The Tomatometer rating – based on the published opinions of hundreds of film and television critics – is a trusted measurement of movie and TV programming quality for millions of moviegoers. It represents the percentage of professional critic reviews that are positive for a given film or television show.
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The Tomatometer is 60% or higher.
The Tomatometer is 59% or lower.
Movies and TV shows are Certified Fresh with a steady Tomatometer of 75% or higher after a set amount of reviews (80 for wide-release movies, 40 for limited-release movies, 20 for TV shows), including 5 reviews from Top Critics.
Percentage of users who rate a movie or TV show positively.
The biggest problem is that the star in the center of this universe is a black hole. Daniel Day-Lewis is arguably the finest actor in the English-speaking world. He's also the least Italian guy imaginable.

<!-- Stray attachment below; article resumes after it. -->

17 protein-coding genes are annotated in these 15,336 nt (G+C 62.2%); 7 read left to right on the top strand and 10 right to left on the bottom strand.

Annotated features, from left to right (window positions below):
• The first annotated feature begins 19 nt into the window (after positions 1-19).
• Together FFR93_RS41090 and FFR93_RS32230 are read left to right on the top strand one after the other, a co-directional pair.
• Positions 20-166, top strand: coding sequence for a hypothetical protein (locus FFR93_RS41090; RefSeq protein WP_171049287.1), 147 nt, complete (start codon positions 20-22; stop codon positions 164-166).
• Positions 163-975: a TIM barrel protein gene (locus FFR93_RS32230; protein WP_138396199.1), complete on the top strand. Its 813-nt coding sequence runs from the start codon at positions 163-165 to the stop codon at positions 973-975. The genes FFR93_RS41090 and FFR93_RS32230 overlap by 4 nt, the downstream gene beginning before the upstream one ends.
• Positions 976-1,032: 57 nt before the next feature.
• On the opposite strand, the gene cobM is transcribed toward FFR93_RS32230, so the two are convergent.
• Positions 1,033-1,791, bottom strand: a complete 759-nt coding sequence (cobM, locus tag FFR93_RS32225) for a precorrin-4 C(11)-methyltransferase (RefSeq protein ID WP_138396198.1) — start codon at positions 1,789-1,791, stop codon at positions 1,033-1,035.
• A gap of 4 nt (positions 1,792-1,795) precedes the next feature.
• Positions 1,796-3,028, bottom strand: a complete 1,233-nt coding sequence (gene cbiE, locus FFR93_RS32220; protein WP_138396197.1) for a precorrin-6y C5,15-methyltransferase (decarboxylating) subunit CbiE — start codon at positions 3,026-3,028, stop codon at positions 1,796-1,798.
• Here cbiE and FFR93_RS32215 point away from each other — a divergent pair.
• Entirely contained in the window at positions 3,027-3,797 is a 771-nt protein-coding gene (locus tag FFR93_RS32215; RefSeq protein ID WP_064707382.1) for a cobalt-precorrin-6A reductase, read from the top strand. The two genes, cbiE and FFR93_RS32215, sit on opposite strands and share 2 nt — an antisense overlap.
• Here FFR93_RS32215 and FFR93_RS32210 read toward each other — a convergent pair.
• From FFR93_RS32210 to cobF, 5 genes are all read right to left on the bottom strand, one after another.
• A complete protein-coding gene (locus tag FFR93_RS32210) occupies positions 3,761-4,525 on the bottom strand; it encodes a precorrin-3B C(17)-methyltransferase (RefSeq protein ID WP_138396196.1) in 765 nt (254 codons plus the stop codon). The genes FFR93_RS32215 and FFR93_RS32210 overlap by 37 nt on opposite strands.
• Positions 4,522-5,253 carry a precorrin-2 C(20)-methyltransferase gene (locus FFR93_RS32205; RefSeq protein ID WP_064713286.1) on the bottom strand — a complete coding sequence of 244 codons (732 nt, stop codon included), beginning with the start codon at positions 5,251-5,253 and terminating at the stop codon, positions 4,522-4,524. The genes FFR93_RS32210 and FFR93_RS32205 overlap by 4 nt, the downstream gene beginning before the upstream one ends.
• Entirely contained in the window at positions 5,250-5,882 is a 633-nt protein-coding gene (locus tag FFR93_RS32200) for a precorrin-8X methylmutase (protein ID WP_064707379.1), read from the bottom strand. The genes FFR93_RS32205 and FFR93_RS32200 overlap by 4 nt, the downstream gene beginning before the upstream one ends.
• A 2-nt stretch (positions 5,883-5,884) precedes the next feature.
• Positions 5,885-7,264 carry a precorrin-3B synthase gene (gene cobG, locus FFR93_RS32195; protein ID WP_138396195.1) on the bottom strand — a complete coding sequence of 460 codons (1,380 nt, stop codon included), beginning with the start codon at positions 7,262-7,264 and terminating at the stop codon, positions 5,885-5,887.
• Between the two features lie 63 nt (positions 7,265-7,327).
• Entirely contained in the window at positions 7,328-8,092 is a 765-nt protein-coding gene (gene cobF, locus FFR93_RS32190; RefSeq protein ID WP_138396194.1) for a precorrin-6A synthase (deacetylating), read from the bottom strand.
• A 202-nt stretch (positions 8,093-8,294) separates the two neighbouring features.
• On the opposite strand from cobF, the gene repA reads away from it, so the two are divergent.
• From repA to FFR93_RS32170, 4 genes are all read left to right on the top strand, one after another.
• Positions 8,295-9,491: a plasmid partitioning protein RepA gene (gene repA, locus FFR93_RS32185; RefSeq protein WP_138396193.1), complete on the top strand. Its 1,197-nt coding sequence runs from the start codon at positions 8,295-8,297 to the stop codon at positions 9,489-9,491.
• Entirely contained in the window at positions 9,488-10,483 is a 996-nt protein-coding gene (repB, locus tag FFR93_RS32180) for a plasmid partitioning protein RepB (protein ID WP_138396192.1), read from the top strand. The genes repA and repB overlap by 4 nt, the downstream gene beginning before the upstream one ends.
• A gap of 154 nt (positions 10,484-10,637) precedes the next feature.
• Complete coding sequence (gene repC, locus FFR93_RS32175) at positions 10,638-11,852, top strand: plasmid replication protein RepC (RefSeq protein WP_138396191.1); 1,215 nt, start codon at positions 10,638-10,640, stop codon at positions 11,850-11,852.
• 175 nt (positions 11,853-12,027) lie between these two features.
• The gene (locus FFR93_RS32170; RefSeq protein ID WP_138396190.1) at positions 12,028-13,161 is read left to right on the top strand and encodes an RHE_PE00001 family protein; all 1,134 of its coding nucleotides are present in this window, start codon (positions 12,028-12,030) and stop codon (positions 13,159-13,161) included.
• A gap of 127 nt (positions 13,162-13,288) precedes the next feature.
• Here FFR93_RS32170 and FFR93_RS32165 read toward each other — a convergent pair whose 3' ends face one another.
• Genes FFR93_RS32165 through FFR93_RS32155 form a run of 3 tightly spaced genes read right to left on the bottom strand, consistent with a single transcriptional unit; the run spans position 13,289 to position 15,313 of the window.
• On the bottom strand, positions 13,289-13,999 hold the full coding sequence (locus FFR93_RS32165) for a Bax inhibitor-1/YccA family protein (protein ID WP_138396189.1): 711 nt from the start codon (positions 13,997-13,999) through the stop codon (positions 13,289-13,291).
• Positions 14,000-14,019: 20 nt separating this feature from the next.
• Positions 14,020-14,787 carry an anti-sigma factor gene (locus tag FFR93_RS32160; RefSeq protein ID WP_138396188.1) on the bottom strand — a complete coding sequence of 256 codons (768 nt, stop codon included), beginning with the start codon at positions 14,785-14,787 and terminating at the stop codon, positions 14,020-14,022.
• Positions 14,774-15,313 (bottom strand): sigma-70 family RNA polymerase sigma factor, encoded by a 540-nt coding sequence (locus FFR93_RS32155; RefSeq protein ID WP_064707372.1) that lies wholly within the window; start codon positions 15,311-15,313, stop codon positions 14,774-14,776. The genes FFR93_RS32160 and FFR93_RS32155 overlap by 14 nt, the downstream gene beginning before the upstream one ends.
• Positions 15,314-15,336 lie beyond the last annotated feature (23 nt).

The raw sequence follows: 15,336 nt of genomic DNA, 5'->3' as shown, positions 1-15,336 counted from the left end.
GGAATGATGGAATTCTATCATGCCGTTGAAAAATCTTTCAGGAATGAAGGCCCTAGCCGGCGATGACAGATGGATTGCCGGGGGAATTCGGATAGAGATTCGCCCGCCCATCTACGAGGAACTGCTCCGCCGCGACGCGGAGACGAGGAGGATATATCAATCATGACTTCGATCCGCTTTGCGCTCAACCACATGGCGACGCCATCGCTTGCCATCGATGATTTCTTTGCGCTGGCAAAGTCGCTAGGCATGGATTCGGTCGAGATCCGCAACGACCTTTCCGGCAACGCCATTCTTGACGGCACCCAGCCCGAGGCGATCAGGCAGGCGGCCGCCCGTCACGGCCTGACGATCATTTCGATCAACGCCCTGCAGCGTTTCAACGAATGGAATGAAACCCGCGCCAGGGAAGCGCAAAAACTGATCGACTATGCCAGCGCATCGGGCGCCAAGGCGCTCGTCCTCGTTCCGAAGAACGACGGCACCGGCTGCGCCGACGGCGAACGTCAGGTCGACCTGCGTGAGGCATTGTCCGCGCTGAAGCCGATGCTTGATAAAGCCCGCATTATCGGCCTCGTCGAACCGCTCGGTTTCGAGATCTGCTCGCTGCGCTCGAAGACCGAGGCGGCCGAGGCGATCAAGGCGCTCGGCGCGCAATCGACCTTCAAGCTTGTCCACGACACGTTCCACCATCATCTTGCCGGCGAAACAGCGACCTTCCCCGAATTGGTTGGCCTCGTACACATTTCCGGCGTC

This has always been a show about the broads, and how they torment, tantalize, judge and revere the suffering mama's boy. The best way to approach Nine is as a fashion spread rather than an actual story.
We don't need to see Daniel Day-Lewis and Nicole Kidman sing a duet next to a Roman fountain any more than we need to see an elephant pirouette in a tutu, but wouldn't you be crazy to pass up the opportunity to see either?
It's all "a tale told by an idiot, full of sound and fury, signifying nothing." That, my friends, pretty much sums up this silly, formless spectacle. For all its razzle-dazzle and brouhaha, 'Nine' is a bore, fading from memory almost instantly.
Onstage, there was so much glamour I couldn't decide whom to concentrate on. In the movie, they're so obnoxious I just wanted them to shut up and go home. The movie is busy, but in their failed homage to Fellini, they've lost his mystery and humor.
Sophisticated, sexy and stylishly decked out, Rob Marshall's disciplined, tightly focused film impresses and amuses as it extravagantly renders the creative crisis of a middle-aged Italian director, circa 1965.